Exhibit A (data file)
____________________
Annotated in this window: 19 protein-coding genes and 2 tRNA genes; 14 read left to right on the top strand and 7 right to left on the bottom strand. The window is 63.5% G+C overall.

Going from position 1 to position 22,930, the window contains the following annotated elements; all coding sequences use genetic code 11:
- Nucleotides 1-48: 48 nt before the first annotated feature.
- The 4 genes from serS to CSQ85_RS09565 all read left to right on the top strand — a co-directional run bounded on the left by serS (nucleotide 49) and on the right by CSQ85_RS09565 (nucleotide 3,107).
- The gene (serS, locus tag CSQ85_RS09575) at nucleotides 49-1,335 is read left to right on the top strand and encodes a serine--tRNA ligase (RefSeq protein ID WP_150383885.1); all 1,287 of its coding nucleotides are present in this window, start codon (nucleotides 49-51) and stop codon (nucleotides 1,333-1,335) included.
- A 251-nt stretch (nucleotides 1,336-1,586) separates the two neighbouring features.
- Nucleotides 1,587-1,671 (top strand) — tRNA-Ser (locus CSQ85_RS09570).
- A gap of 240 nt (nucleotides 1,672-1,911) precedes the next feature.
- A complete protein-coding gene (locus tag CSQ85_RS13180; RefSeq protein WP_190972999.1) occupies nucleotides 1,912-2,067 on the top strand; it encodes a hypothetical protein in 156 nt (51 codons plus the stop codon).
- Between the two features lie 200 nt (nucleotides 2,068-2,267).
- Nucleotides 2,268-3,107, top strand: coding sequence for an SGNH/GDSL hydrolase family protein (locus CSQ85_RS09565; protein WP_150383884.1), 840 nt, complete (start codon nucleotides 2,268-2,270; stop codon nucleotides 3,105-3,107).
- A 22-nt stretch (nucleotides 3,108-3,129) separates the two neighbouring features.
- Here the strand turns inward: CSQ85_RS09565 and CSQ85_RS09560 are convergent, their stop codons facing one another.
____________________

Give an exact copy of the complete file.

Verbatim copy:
Annotated in this window: 19 protein-coding genes and 2 tRNA genes; 14 read left to right on the top strand and 7 right to left on the bottom strand. The window is 63.5% G+C overall.

Going from position 1 to position 22,930, the window contains the following annotated elements; all coding sequences use genetic code 11:
- Nucleotides 1-48: 48 nt before the first annotated feature.
- The 4 genes from serS to CSQ85_RS09565 all read left to right on the top strand — a co-directional run bounded on the left by serS (nucleotide 49) and on the right by CSQ85_RS09565 (nucleotide 3,107).
- The gene (serS, locus tag CSQ85_RS09575) at nucleotides 49-1,335 is read left to right on the top strand and encodes a serine--tRNA ligase (RefSeq protein ID WP_150383885.1); all 1,287 of its coding nucleotides are present in this window, start codon (nucleotides 49-51) and stop codon (nucleotides 1,333-1,335) included.
- A 251-nt stretch (nucleotides 1,336-1,586) separates the two neighbouring features.
- Nucleotides 1,587-1,671 (top strand) — tRNA-Ser (locus CSQ85_RS09570).
- A gap of 240 nt (nucleotides 1,672-1,911) precedes the next feature.
- A complete protein-coding gene (locus tag CSQ85_RS13180; RefSeq protein WP_190972999.1) occupies nucleotides 1,912-2,067 on the top strand; it encodes a hypothetical protein in 156 nt (51 codons plus the stop codon).
- Between the two features lie 200 nt (nucleotides 2,068-2,267).
- Nucleotides 2,268-3,107, top strand: coding sequence for an SGNH/GDSL hydrolase family protein (locus CSQ85_RS09565; protein WP_150383884.1), 840 nt, complete (start codon nucleotides 2,268-2,270; stop codon nucleotides 3,105-3,107).
- A 22-nt stretch (nucleotides 3,108-3,129) separates the two neighbouring features.
- Here the strand turns inward: CSQ85_RS09565 and CSQ85_RS09560 are convergent, their stop codons facing one another.